Table of Contents
Fitting the Crankshaft Position Sensor
This applies to fitting the Kia Crankshaft Position sensor to a B2000, B2200, B2600i or Bongo Bell housing.
General notes before starting
Below is a guide to drill your bell housing for the Crankshaft Position Sensor. This approach utilizes the bell housing from a donor car, however the same principles can be applied to determine the measurements without the donor car (Step 3 outlines the difference in approach). The following steps used a KIA Sportage 2000 Fe3 and transmission (automatic or manual), and a B2200 manual transmission. It should also be noted that all my measurements are in metric (ie. millimeters on my micrometer). Please follow this process and take your own measurements, Different castings may well give you different measurements. It will only be as good as you make it. Tools: Sharpie, Vernier Caliper (should measure depths and lengths), 90 degree set square(for a straight edge) and a feeler gauge.
Step 1 - Attach Flywheel
Remove the plate shield between the motor and the transmission bellhousing. Attach your new flywheel to the Fe3 with this plate removed (don't use lock tight as you will likely be removing). This will allow you to see the flywheel while the transmission is attached to the motor. Make sure you line up with the dowel. (For automatic donor cars - If your Fe3 donor car was an automatic, and you are converting to a B2200 manual transmission ensure you remove the doughnut spacers which were inserted behind the automatic Kia Sportage Flywheel. From my understanding the spacers are to make up for difference in flywheel widths. It should be noted that the flywheel is a 60:2 Trigger wheel. From my understanding this means there is 58 teeth, and a gap of 2 missing teeth.
Step 2 - Find Top Dead Center
Set the motor to Top Dead Center on piston 1 combustion stroke by aligning the indicators on the crankshaft and camshaft pulleys. Once indicators were aligned, i inserted a micrometer with a depth reader down the piston 1 spark plug hole to find the exact point of Top Dead Center. I recommend performing this step between every measurement step below to ensure that you are consistently performing actions while at Top Dead Center. If you need assistance finding TDC, search 'Kia Sportage 2000 Top Dead Center' and there will be lots of helpful resources. At top dead center the 2 teeth gap should be near the bottom of the motor.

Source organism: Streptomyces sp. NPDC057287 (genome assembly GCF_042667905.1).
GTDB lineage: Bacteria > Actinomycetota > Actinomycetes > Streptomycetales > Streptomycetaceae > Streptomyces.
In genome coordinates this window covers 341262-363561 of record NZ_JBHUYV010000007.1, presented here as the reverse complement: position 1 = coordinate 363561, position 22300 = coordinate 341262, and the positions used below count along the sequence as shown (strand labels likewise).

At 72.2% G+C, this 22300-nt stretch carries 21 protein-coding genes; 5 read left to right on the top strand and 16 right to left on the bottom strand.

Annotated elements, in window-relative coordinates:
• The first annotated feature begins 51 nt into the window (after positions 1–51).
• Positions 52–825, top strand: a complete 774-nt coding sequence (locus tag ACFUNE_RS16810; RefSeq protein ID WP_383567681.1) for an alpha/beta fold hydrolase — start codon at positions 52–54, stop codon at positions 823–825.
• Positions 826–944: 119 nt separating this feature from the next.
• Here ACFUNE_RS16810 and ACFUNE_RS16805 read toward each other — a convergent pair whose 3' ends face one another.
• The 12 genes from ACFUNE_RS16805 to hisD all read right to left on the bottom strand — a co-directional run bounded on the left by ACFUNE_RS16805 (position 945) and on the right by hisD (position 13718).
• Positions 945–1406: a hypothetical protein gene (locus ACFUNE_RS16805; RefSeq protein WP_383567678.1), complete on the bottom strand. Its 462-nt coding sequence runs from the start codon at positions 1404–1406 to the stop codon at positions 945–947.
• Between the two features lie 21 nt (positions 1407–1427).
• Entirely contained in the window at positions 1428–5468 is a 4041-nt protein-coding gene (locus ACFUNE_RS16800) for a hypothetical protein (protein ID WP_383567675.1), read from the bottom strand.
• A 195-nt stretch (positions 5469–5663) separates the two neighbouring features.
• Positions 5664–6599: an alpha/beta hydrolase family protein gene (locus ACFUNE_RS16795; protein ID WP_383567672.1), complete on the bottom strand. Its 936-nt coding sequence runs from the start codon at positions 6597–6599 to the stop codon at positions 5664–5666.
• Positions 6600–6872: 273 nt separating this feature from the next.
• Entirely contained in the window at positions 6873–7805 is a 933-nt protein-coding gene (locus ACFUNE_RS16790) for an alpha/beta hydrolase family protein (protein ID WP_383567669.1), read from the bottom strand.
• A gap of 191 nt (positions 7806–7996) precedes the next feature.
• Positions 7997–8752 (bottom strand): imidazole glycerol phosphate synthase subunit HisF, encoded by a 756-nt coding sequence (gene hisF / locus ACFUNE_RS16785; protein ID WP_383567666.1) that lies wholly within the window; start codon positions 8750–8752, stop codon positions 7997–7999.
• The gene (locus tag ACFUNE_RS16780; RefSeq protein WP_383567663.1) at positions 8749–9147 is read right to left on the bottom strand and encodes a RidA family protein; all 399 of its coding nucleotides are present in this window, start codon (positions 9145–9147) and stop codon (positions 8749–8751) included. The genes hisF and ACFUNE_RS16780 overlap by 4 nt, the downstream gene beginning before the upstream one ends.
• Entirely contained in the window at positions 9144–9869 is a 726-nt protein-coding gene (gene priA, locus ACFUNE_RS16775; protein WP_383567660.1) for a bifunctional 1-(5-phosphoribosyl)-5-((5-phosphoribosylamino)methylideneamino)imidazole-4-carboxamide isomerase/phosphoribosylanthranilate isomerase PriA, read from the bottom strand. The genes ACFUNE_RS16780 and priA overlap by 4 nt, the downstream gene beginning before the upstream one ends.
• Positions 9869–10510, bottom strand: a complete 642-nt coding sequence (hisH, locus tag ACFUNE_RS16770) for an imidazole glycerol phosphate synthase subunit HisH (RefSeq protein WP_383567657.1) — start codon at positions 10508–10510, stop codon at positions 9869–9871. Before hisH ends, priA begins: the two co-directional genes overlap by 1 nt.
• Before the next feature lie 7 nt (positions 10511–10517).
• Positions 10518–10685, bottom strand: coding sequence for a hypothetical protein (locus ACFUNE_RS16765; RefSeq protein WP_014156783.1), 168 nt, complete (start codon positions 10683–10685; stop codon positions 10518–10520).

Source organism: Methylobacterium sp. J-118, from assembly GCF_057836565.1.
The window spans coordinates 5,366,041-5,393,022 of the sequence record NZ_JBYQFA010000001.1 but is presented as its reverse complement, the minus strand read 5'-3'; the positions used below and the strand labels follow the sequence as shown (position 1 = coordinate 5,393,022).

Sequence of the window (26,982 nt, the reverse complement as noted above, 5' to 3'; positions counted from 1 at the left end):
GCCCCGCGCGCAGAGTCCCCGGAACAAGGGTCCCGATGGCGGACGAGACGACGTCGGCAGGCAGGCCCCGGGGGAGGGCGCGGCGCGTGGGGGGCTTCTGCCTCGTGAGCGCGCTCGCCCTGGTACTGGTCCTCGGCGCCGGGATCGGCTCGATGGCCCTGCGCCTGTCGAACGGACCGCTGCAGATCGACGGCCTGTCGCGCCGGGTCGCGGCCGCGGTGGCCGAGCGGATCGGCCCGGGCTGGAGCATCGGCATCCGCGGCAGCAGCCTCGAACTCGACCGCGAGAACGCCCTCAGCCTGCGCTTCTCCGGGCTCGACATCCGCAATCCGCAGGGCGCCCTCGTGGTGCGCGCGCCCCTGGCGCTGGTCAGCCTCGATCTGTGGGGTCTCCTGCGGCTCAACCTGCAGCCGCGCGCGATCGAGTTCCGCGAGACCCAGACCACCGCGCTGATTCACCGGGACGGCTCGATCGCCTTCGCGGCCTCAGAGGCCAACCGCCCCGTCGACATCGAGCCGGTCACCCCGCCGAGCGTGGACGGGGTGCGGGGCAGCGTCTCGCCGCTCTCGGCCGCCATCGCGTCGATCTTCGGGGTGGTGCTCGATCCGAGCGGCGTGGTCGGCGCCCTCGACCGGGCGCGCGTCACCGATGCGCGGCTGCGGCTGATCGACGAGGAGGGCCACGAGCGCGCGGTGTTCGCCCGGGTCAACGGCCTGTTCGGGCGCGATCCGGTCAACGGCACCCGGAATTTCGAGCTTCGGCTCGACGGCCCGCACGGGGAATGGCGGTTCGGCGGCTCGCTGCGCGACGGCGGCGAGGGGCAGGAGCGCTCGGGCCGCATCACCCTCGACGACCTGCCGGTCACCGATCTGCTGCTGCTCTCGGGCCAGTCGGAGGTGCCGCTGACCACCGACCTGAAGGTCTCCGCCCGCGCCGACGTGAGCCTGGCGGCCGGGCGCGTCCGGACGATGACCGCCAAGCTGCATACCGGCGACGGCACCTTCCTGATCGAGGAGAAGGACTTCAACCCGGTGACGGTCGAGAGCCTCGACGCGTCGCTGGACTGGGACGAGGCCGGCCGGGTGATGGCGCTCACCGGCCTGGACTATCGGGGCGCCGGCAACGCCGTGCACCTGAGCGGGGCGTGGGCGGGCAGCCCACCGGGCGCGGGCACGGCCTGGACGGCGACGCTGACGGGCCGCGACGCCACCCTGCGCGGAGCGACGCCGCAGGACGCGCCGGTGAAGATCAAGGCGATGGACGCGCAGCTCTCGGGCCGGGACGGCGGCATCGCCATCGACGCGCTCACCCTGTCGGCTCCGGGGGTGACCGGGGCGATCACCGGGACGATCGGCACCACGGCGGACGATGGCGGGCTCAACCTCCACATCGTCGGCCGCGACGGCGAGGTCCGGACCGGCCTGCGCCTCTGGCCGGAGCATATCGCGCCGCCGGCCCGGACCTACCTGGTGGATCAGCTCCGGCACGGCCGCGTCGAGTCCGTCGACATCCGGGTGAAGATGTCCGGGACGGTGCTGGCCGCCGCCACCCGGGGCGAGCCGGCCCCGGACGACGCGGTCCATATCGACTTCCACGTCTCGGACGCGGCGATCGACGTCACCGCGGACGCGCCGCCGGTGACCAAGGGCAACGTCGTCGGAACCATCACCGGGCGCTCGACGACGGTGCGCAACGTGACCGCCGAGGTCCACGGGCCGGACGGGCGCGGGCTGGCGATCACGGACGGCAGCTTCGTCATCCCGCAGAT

Step 3 - Identifying Reference Tooth
I attached the bell housing from my donor car to the Fe3 motor(ie. Kia Sportage Transmission bell housing - i actually unbolted the bell housing from an automatic transmission to make it more portable). If you haven't already, remove the crankshaft position sensor from the bell housing. Which ever tooth you see through the crankshaft position sensor mount hole while the bell housing is attached to the Fe3 will become your “reference tooth”. Mark this tooth (i used a dot with a black sharpie, and brake cleaner to remove once all steps are complete). If you do not have the Bell Housing, so long as your set the engine to TDC, you can count the number of teeth from the 2 teeth gap in the flywheel. I noted the reference tooth is the 20th tooth from the gap counting clockwise. The reference tooth should fall on the exhaust side of the motor, slightly above the lower transmission mounting bolts.
Step 4 - Marking the Plane
Next i removed the bell housing of the donor car, and attached the B2200 transmission (the bell housing doesn't unbolt from the transmission). Using the marked tooth as reference, i placed a marking on my bell housing the represent the plane which the Crankshaft Position Sensor hole will be drilled. For a sanity check, you can then place the B2200 and Kia bell housing side by side to confirm that the marked plane on the B2200 is in the same location as the Kia Sportage housing.
Step 5 - Determine Where to Drill on the Measured Plane: